HC Deb 10 May 1954 vol 527 cc836-7
19. Mr. Alport

asked the Secretary of State for Foreign Affairs whether he will make a statement with regard to the Sudan Government's announcement on the terms of compensation to be offered to British officials whose appointments are Sudanised either prior to or after 1st July, 1955.

24. Mr. E. Wakefield

asked the Secretary of State for Foreign Affairs what arrangements are being made for payment of compensation to British officials in the Sudan who, in accordance with the Sudanisation programme, will shortly be relinquishing their appointments.

Mr. Selwyn Lloyd

A statement was made in the Sudanese House of Representatives on 22nd April on behalf of the Sudanese Government outlining the principles of the Government's policy regarding expatriate officials. The most important of these is that both the Government and expatriate civil servants shall have the right, on giving due notice, to terminate their contracts on 1st July, 1955, and the officials whose services are terminated under this provision shall have fair treatment in accordance with terms of compensation to be decided. The Government had already announced that those whose services were terminated as a result of Sudanisation should receive fair compensation.

I understand that a joint committee of the Sudanese Government and representatives of the Governor General has been set up in Khartoum and is studying actual compensation terms with a view to early action in the Sudanese Parliament, which reassembles on 10th June.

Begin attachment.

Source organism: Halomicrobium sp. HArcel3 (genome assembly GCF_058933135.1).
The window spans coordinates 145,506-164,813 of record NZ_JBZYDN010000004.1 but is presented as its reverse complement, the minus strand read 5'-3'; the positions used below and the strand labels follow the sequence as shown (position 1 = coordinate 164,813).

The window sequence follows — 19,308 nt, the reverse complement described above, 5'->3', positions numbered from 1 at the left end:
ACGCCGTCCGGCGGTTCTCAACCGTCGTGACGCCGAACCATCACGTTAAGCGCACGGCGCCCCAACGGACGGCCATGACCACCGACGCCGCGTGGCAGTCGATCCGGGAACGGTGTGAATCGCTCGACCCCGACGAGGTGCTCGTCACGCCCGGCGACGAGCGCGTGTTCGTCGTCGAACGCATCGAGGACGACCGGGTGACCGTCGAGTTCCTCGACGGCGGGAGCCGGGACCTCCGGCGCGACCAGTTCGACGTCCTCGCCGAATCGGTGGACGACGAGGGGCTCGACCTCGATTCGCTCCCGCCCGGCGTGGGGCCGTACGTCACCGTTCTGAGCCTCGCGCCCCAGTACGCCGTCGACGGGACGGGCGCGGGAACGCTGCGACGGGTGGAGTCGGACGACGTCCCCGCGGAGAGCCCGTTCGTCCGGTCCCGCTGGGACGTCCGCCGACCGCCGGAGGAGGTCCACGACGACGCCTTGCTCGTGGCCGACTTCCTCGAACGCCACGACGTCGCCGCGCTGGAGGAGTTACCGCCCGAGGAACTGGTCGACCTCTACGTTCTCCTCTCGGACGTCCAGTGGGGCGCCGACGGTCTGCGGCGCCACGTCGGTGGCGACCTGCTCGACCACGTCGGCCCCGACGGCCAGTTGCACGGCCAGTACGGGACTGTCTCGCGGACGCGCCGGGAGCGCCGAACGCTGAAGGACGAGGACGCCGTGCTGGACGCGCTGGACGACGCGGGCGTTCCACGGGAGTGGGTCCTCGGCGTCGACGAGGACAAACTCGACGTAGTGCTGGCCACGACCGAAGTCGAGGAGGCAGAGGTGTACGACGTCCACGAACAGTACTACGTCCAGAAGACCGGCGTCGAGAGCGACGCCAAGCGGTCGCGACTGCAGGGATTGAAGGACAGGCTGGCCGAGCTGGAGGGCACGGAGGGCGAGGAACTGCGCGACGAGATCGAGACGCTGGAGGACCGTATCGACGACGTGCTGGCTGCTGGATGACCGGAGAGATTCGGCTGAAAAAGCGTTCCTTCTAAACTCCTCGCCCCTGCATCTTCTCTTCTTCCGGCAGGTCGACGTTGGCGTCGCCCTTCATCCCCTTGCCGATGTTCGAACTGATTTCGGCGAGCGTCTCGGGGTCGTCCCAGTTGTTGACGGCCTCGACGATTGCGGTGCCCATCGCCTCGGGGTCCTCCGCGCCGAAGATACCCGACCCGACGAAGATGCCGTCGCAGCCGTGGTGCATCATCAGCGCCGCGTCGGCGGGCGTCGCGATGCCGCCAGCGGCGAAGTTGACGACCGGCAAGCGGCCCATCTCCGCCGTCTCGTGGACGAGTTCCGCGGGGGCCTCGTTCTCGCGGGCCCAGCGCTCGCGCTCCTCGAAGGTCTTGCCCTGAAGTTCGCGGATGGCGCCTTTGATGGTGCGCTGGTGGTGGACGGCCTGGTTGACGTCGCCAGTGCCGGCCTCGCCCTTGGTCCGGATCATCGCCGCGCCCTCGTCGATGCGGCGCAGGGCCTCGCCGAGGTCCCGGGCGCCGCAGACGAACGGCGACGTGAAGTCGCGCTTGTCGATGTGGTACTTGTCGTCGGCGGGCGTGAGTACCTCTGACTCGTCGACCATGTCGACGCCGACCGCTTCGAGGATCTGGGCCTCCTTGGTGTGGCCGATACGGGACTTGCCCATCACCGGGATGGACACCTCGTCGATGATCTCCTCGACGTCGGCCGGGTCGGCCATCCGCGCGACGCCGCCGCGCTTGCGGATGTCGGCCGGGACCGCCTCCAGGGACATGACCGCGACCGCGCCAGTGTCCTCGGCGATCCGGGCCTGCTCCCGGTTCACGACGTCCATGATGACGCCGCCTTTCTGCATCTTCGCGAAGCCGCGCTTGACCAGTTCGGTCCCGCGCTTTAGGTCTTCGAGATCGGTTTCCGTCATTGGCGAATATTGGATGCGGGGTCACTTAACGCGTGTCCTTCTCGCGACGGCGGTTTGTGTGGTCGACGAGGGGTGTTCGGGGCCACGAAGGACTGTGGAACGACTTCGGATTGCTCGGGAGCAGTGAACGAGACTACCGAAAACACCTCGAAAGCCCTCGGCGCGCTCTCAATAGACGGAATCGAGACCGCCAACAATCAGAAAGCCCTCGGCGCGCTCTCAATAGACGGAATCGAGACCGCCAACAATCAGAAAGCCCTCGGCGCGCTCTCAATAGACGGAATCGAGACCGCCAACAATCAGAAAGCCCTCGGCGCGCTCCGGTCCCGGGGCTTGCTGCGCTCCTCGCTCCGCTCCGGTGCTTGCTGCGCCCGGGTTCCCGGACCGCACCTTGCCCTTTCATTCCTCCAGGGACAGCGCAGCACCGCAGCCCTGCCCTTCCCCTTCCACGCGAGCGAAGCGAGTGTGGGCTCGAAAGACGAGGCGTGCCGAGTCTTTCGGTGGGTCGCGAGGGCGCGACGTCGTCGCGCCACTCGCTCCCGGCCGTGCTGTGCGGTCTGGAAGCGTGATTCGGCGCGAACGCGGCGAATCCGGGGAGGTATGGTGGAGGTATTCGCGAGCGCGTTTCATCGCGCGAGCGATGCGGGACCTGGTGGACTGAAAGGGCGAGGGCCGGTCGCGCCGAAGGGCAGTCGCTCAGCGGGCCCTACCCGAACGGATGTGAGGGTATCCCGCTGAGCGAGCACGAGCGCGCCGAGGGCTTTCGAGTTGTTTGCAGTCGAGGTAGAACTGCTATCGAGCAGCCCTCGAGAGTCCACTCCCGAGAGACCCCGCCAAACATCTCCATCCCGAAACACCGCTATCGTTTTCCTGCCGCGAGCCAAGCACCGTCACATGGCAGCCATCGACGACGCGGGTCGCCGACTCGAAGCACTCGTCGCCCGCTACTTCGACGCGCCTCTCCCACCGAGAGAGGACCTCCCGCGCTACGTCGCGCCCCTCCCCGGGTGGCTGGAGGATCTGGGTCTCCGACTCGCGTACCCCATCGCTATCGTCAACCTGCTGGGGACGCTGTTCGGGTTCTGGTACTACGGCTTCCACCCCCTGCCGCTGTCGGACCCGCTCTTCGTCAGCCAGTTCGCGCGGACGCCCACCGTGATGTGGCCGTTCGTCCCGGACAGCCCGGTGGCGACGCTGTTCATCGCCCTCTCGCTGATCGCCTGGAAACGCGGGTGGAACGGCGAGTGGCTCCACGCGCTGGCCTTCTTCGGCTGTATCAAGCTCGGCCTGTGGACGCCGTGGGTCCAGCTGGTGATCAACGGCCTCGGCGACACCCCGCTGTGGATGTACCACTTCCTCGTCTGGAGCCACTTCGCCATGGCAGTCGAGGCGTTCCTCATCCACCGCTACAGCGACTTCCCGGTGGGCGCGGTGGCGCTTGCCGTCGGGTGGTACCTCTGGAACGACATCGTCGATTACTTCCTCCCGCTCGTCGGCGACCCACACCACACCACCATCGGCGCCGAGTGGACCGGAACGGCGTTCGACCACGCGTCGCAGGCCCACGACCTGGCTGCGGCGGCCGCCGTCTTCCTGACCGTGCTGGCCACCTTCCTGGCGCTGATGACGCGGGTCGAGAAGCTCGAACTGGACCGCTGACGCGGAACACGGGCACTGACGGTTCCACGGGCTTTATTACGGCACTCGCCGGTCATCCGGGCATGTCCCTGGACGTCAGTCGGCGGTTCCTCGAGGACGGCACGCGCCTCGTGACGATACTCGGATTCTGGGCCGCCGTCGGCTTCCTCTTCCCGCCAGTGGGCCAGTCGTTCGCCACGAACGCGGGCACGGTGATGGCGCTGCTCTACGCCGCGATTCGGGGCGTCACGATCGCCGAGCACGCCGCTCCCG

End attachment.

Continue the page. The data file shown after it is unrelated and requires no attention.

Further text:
Mr. Alport

Might I ask whether the panel of experts to advise the Sudanese Government on matters of compensation has been appointed and, if so, whether it contains a representative of the United Kingdom?

Mr. Lloyd

I do not know whether the word "panel" is the right word to describe the body. I understand that the Sudanese Government have invited certain experts from certain countries to advise them. They have invited one from the United Kingdom who I think has already gone, or is about to go, to the Sudan.

Mr. Wakefield

Is my right hon. and learned Friend aware that, in order to create ill-will between British and Sudanese, money is now being collected in the streets of Khartoum for a fund to provide compensation for British expatriate officers? What is the attitude of the Government towards that fund, which has been approved by the Ministry of the Interior? Cannot the Government do something to anticipate a comparable offer from the Egyptian Government?

Mr. Lloyd

I am not aware of the fund about which my hon. Friend has just asked. I have no knowledge that the Sudanese Government are unwilling to deal with this matter on a fair basis. I cannot believe that the Sudanese Council of Ministers would regard it as consistent with the dignity of a self-governing country to encourage the practice to which my hon. Friend referred.

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